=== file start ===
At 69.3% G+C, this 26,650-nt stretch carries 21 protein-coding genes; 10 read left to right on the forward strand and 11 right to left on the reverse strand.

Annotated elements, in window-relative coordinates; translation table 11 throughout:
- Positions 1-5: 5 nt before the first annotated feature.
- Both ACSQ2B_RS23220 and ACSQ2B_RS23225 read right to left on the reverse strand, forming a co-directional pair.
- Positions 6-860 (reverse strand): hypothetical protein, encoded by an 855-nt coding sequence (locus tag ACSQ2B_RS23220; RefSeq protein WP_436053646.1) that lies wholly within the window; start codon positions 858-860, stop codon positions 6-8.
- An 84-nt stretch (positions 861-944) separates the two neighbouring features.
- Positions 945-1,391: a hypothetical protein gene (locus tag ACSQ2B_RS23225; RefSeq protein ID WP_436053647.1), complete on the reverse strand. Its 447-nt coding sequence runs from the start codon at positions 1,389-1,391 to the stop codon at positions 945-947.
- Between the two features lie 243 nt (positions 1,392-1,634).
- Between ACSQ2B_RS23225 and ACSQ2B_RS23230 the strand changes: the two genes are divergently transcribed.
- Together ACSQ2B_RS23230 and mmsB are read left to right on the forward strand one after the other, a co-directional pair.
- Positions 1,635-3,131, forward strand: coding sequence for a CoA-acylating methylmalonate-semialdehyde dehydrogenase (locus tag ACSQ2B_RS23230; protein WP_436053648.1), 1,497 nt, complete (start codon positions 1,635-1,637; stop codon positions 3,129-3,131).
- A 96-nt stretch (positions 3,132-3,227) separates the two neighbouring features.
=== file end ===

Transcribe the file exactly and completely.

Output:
At 69.3% G+C, this 26,650-nt stretch carries 21 protein-coding genes; 10 read left to right on the forward strand and 11 right to left on the reverse strand.

Annotated elements, in window-relative coordinates; translation table 11 throughout:
- Positions 1-5: 5 nt before the first annotated feature.
- Both ACSQ2B_RS23220 and ACSQ2B_RS23225 read right to left on the reverse strand, forming a co-directional pair.
- Positions 6-860 (reverse strand): hypothetical protein, encoded by an 855-nt coding sequence (locus tag ACSQ2B_RS23220; RefSeq protein WP_436053646.1) that lies wholly within the window; start codon positions 858-860, stop codon positions 6-8.
- An 84-nt stretch (positions 861-944) separates the two neighbouring features.
- Positions 945-1,391: a hypothetical protein gene (locus tag ACSQ2B_RS23225; RefSeq protein ID WP_436053647.1), complete on the reverse strand. Its 447-nt coding sequence runs from the start codon at positions 1,389-1,391 to the stop codon at positions 945-947.
- Between the two features lie 243 nt (positions 1,392-1,634).
- Between ACSQ2B_RS23225 and ACSQ2B_RS23230 the strand changes: the two genes are divergently transcribed.
- Together ACSQ2B_RS23230 and mmsB are read left to right on the forward strand one after the other, a co-directional pair.
- Positions 1,635-3,131, forward strand: coding sequence for a CoA-acylating methylmalonate-semialdehyde dehydrogenase (locus tag ACSQ2B_RS23230; protein WP_436053648.1), 1,497 nt, complete (start codon positions 1,635-1,637; stop codon positions 3,129-3,131).
- A 96-nt stretch (positions 3,132-3,227) separates the two neighbouring features.